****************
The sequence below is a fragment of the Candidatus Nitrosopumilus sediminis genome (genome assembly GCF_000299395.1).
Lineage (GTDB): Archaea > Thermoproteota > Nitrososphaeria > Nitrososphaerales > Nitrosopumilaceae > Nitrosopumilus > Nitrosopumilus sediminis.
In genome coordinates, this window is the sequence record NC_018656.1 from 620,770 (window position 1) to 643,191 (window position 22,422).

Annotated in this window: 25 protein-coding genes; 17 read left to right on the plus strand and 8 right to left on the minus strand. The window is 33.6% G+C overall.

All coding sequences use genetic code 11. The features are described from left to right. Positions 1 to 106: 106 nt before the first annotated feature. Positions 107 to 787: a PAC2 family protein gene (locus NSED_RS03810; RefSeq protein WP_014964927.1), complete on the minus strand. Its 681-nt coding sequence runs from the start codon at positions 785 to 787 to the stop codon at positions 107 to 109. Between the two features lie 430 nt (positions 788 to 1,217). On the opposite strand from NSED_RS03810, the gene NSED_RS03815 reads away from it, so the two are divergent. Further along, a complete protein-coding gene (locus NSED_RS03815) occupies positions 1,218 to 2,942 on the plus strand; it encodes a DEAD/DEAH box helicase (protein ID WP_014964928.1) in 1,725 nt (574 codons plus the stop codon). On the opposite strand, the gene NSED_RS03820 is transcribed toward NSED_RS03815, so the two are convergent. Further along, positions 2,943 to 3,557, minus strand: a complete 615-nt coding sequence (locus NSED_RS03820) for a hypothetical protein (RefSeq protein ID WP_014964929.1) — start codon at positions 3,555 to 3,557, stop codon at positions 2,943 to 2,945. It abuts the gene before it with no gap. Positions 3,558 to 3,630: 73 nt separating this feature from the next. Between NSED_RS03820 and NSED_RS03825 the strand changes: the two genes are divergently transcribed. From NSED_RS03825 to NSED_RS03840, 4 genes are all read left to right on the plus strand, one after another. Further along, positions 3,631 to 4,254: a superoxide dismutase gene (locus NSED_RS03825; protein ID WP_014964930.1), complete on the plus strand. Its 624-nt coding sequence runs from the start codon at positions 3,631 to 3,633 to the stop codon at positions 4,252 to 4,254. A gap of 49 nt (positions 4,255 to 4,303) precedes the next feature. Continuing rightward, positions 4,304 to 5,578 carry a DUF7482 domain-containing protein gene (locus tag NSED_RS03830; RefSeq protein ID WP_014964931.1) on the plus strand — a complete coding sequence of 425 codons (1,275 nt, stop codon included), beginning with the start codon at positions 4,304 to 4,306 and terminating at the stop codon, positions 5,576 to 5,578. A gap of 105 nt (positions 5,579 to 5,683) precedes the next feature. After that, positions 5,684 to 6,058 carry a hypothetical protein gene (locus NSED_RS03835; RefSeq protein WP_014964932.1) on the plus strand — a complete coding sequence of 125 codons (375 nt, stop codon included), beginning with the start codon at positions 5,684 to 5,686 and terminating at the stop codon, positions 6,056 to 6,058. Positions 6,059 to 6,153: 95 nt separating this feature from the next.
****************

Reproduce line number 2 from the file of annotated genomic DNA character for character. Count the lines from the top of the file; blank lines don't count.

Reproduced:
Lineage (GTDB): Archaea > Thermoproteota > Nitrososphaeria > Nitrososphaerales > Nitrosopumilaceae > Nitrosopumilus > Nitrosopumilus sediminis.